Behind the wheel of Volvo’s mid-engined success

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BUS 653K, the pioneering Volvo B58 chassis in the UK, and originally fitted with an Alexander Y body for demonstration purposes. VOLVO PRESS IMAGE

As Volvo celebrates its centenary, Richard Sharman takes a look back at some of the most versatile products built on the Swedish manufacturer’s mid-engined chassis

If you grew up in the 1980s and ‘90s, or even the early 2000s, and someone were to ask you what was the most iconic chassis and mid-engine combination of that era, then unless you’re a lightweight chassis fan, your answer would most probably be the Volvo B10M.

If you didn’t grow up during this 10-litre engine era, then you might be wondering what all the fuss is about! Well imagine a chassis and engine that can be used in everything from a midi-coach to a double-deck coach and pretty much every type of service bus in between.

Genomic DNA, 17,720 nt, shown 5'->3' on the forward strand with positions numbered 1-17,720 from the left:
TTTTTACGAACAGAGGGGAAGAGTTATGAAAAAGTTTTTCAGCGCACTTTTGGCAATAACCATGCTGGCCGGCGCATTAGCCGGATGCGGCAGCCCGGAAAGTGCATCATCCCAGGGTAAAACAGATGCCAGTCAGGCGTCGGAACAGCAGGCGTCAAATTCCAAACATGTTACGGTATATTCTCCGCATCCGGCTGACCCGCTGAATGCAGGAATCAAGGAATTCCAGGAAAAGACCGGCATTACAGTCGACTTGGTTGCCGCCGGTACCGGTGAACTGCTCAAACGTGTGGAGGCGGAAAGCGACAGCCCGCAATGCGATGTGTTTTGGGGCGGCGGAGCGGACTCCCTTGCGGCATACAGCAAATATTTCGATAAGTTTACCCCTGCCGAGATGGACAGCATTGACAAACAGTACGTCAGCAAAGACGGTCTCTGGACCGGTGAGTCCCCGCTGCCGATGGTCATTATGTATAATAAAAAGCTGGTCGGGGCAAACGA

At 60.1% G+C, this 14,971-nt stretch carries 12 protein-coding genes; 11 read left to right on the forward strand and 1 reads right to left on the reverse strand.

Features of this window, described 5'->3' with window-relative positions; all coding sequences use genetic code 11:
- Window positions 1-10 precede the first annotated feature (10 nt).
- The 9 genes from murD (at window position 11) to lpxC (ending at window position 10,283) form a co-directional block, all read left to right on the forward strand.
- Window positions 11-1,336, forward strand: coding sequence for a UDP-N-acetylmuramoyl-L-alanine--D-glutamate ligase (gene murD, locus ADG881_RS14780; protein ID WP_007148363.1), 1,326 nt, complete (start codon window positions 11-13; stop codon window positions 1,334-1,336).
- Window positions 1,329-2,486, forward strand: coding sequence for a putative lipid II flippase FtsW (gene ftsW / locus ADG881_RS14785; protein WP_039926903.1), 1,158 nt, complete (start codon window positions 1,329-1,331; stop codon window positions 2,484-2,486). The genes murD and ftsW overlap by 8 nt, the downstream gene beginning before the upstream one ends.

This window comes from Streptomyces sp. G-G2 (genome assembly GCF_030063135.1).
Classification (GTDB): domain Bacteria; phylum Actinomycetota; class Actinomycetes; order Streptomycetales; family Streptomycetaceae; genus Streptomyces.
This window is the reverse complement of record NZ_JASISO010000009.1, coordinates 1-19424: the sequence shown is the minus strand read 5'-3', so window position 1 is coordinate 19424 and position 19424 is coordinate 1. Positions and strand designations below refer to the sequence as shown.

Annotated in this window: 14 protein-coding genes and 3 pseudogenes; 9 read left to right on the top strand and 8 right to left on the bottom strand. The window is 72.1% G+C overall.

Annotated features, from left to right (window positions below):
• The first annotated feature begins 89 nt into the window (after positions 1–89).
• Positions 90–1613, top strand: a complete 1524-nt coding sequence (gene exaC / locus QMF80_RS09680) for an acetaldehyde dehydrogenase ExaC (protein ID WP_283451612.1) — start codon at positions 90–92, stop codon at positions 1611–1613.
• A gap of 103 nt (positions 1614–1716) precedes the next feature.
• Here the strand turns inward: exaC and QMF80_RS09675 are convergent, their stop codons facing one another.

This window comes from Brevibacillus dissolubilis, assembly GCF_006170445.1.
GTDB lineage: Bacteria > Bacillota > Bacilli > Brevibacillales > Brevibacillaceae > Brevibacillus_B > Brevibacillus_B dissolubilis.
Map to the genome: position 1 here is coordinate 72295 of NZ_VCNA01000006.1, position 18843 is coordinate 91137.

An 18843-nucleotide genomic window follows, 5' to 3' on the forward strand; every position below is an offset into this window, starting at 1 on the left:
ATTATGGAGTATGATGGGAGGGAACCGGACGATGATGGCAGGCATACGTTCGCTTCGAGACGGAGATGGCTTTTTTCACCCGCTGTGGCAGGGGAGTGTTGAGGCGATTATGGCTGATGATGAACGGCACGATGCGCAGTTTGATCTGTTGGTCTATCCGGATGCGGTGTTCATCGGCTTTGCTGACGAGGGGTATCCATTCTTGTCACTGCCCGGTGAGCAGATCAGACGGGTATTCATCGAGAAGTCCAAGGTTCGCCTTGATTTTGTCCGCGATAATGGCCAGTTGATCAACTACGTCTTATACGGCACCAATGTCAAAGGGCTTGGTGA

Where it all began

Volvo has been selling passenger carrying vehicles (PCVs) in the UK since 1971; prior to that the marque had only been seen on heavy goods vehicles as tractor units, and this was all thanks to Jim Keyden and Jim McKelvie who had started importing them in 1967 under the Ailsa Truck brand, the PCVs coming later under the Ailsa Bus brand. Hence the front-engined Volvo B55 double-decker service bus being known as an Ailsa, with the first of those being registered in March 1974.

However, prior to B55 the first sign of a mid-engined coach from the Swedish manufacture was announced as the B58, with Volvo coining it as a luxury coach/ dual purpose express bus chassis.

On 6 June 1972 – after some months in storage – Volvo registered the very first B58-56 in the UK as BUS 653K. This initial demonstration vehicle was bodied by Alexander with a Y-type body and built to Scottish Bus Group (SBG) specification. It was fitted with a K19 five-speed gearbox (more on this later) with an interior built to dual purpose specification with 49 seats.


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